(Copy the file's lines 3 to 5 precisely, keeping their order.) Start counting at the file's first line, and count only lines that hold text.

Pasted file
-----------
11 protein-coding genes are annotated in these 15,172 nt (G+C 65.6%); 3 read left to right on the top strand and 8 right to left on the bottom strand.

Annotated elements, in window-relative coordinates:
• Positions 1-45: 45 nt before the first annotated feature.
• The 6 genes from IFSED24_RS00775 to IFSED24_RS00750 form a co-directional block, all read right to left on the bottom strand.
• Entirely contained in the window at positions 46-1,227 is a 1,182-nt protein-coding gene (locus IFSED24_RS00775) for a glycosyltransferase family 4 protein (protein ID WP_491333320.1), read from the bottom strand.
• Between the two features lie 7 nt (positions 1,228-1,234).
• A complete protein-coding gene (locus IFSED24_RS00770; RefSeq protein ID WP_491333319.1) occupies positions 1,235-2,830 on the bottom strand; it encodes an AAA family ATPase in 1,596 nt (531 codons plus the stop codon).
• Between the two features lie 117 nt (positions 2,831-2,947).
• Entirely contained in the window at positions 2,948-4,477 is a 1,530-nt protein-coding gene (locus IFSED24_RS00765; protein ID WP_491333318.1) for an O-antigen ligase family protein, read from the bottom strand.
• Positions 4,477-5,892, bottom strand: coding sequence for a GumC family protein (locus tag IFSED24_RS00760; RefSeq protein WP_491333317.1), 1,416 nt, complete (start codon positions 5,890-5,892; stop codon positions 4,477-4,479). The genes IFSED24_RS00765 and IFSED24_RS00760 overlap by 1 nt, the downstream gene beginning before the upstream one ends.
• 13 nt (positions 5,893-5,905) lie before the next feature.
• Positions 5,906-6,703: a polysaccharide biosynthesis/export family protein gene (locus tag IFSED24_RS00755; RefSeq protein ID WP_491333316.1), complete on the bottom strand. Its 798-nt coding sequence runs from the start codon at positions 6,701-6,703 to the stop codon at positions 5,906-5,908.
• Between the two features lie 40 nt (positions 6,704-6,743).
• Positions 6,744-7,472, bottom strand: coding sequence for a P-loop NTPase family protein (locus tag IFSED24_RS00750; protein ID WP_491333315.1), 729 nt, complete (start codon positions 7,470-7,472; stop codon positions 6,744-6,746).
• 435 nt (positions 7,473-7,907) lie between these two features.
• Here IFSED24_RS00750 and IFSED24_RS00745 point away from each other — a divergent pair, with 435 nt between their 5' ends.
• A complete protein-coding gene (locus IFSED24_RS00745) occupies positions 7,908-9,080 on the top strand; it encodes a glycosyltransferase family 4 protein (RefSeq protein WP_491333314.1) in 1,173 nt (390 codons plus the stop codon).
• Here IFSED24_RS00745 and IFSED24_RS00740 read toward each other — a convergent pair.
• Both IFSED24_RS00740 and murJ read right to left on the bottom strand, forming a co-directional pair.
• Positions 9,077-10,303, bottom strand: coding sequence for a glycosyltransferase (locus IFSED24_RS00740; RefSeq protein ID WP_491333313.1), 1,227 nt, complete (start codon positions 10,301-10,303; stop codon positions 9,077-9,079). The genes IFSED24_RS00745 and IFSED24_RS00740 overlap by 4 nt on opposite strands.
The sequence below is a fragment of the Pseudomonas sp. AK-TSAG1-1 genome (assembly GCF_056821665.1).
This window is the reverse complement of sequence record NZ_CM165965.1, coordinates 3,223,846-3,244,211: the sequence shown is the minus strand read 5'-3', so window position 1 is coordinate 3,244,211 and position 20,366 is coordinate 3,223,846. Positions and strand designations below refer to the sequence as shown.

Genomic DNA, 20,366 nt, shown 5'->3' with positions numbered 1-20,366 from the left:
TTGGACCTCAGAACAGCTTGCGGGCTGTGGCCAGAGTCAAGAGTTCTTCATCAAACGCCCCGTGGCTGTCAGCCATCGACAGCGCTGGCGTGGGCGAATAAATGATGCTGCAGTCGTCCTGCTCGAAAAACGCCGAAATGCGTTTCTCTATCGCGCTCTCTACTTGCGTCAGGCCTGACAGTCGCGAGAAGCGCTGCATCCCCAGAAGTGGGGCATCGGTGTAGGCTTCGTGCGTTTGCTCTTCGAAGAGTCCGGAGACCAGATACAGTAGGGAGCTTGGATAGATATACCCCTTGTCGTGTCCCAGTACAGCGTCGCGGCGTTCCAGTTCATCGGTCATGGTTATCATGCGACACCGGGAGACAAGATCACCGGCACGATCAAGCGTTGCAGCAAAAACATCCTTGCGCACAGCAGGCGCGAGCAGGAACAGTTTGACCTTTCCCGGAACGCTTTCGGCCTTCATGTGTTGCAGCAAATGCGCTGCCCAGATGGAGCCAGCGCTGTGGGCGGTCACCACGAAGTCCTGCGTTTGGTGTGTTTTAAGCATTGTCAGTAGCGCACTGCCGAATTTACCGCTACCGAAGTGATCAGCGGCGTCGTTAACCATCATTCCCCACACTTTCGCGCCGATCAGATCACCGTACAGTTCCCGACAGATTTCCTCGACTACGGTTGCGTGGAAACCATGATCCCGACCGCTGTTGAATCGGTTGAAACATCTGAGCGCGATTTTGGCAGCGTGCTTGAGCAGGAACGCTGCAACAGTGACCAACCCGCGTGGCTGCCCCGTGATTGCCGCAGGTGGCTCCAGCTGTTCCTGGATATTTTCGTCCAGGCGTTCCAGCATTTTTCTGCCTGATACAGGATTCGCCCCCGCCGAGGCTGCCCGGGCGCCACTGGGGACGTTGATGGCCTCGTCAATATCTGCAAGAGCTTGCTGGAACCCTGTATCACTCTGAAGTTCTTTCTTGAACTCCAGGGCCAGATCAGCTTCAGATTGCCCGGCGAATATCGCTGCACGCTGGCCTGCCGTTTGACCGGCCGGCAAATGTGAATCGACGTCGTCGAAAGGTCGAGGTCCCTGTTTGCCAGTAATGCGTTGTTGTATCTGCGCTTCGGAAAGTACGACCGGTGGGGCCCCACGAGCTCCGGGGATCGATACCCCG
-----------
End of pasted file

• Positions 1-45: 45 nt before the first annotated feature.
• The 6 genes from IFSED24_RS00775 to IFSED24_RS00750 form a co-directional block, all read right to left on the bottom strand.
• Entirely contained in the window at positions 46-1,227 is a 1,182-nt protein-coding gene (locus IFSED24_RS00775) for a glycosyltransferase family 4 protein (protein ID WP_491333320.1), read from the bottom strand.